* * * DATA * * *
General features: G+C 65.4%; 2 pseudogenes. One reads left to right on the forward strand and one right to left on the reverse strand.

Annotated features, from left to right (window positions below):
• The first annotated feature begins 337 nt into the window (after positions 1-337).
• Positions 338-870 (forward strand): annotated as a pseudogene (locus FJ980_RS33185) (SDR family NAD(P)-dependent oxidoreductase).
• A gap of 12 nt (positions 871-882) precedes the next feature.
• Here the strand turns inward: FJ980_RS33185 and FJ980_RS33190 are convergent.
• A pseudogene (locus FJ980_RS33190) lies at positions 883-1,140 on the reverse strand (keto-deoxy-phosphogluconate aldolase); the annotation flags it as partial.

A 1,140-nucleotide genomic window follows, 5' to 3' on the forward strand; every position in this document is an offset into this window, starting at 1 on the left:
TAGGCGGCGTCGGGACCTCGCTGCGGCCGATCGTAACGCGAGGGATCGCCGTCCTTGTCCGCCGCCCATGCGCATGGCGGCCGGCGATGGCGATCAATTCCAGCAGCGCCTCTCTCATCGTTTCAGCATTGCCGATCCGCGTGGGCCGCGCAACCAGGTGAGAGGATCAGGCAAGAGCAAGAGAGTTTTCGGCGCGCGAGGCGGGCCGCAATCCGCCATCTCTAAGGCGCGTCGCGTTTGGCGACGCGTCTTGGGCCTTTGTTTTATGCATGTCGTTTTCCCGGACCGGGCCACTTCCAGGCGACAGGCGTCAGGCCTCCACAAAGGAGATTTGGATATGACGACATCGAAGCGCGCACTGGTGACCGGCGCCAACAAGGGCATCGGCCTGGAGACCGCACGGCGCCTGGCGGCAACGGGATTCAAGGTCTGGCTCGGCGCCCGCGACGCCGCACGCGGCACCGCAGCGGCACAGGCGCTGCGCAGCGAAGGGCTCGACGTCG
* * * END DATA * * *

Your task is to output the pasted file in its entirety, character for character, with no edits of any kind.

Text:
General features: G+C 65.4%; 2 pseudogenes. One reads left to right on the forward strand and one right to left on the reverse strand.

Annotated features, from left to right (window positions below):
• The first annotated feature begins 337 nt into the window (after positions 1-337).
• Positions 338-870 (forward strand): annotated as a pseudogene (locus FJ980_RS33185) (SDR family NAD(P)-dependent oxidoreductase).
• A gap of 12 nt (positions 871-882) precedes the next feature.
• Here the strand turns inward: FJ980_RS33185 and FJ980_RS33190 are convergent.
• A pseudogene (locus FJ980_RS33190) lies at positions 883-1,140 on the reverse strand (keto-deoxy-phosphogluconate aldolase); the annotation flags it as partial.

A 1,140-nucleotide genomic window follows, 5' to 3' on the forward strand; every position in this document is an offset into this window, starting at 1 on the left:
TAGGCGGCGTCGGGACCTCGCTGCGGCCGATCGTAACGCGAGGGATCGCCGTCCTTGTCCGCCGCCCATGCGCATGGCGGCCGGCGATGGCGATCAATTCCAGCAGCGCCTCTCTCATCGTTTCAGCATTGCCGATCCGCGTGGGCCGCGCAACCAGGTGAGAGGATCAGGCAAGAGCAAGAGAGTTTTCGGCGCGCGAGGCGGGCCGCAATCCGCCATCTCTAAGGCGCGTCGCGTTTGGCGACGCGTCTTGGGCCTTTGTTTTATGCATGTCGTTTTCCCGGACCGGGCCACTTCCAGGCGACAGGCGTCAGGCCTCCACAAAGGAGATTTGGATATGACGACATCGAAGCGCGCACTGGTGACCGGCGCCAACAAGGGCATCGGCCTGGAGACCGCACGGCGCCTGGCGGCAACGGGATTCAAGGTCTGGCTCGGCGCCCGCGACGCCGCACGCGGCACCGCAGCGGCACAGGCGCTGCGCAGCGAAGGGCTCGACGTCG